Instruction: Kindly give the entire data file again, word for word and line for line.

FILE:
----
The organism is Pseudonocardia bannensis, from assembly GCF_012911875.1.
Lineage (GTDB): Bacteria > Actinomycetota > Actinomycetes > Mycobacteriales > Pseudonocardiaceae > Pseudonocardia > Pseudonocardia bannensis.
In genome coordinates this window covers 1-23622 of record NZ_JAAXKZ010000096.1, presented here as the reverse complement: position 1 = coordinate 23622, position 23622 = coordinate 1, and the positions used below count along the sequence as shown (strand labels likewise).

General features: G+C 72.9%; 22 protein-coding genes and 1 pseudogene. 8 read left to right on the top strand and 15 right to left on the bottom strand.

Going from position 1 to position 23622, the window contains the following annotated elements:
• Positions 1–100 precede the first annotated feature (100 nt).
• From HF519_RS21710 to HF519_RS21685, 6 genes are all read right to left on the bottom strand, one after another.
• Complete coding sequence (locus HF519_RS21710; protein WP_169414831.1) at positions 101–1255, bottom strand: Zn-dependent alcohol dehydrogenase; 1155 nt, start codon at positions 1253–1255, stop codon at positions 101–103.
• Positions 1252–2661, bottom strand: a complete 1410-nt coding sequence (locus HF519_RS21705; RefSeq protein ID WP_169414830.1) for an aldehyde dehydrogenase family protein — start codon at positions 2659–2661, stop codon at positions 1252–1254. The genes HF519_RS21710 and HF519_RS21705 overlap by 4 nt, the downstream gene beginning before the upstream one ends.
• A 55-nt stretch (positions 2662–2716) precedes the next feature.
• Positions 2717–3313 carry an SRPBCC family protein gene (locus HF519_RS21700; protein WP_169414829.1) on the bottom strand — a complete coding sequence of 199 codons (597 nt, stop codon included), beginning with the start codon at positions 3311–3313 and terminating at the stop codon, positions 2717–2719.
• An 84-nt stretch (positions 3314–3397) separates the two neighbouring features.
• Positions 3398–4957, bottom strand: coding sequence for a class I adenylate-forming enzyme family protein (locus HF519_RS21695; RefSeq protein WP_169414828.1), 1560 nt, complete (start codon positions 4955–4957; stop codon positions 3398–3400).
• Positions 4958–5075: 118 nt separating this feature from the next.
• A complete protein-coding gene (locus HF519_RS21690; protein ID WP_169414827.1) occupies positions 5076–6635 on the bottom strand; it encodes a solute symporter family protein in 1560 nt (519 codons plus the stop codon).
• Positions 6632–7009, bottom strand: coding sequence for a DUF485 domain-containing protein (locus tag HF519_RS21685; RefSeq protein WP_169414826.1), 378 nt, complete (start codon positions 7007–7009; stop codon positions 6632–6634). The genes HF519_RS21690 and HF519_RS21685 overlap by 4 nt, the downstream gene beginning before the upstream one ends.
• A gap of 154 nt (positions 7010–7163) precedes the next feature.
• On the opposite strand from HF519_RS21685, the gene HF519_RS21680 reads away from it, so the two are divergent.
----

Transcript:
The organism is Pseudonocardia bannensis, from assembly GCF_012911875.1.
Lineage (GTDB): Bacteria > Actinomycetota > Actinomycetes > Mycobacteriales > Pseudonocardiaceae > Pseudonocardia > Pseudonocardia bannensis.
In genome coordinates this window covers 1-23622 of record NZ_JAAXKZ010000096.1, presented here as the reverse complement: position 1 = coordinate 23622, position 23622 = coordinate 1, and the positions used below count along the sequence as shown (strand labels likewise).

General features: G+C 72.9%; 22 protein-coding genes and 1 pseudogene. 8 read left to right on the top strand and 15 right to left on the bottom strand.

Going from position 1 to position 23622, the window contains the following annotated elements:
• Positions 1–100 precede the first annotated feature (100 nt).
• From HF519_RS21710 to HF519_RS21685, 6 genes are all read right to left on the bottom strand, one after another.
• Complete coding sequence (locus HF519_RS21710; protein WP_169414831.1) at positions 101–1255, bottom strand: Zn-dependent alcohol dehydrogenase; 1155 nt, start codon at positions 1253–1255, stop codon at positions 101–103.
• Positions 1252–2661, bottom strand: a complete 1410-nt coding sequence (locus HF519_RS21705; RefSeq protein ID WP_169414830.1) for an aldehyde dehydrogenase family protein — start codon at positions 2659–2661, stop codon at positions 1252–1254. The genes HF519_RS21710 and HF519_RS21705 overlap by 4 nt, the downstream gene beginning before the upstream one ends.
• A 55-nt stretch (positions 2662–2716) precedes the next feature.
• Positions 2717–3313 carry an SRPBCC family protein gene (locus HF519_RS21700; protein WP_169414829.1) on the bottom strand — a complete coding sequence of 199 codons (597 nt, stop codon included), beginning with the start codon at positions 3311–3313 and terminating at the stop codon, positions 2717–2719.
• An 84-nt stretch (positions 3314–3397) separates the two neighbouring features.
• Positions 3398–4957, bottom strand: coding sequence for a class I adenylate-forming enzyme family protein (locus HF519_RS21695; RefSeq protein WP_169414828.1), 1560 nt, complete (start codon positions 4955–4957; stop codon positions 3398–3400).
• Positions 4958–5075: 118 nt separating this feature from the next.
• A complete protein-coding gene (locus HF519_RS21690; protein ID WP_169414827.1) occupies positions 5076–6635 on the bottom strand; it encodes a solute symporter family protein in 1560 nt (519 codons plus the stop codon).
• Positions 6632–7009, bottom strand: coding sequence for a DUF485 domain-containing protein (locus tag HF519_RS21685; RefSeq protein WP_169414826.1), 378 nt, complete (start codon positions 7007–7009; stop codon positions 6632–6634). The genes HF519_RS21690 and HF519_RS21685 overlap by 4 nt, the downstream gene beginning before the upstream one ends.
• A gap of 154 nt (positions 7010–7163) precedes the next feature.
• On the opposite strand from HF519_RS21685, the gene HF519_RS21680 reads away from it, so the two are divergent.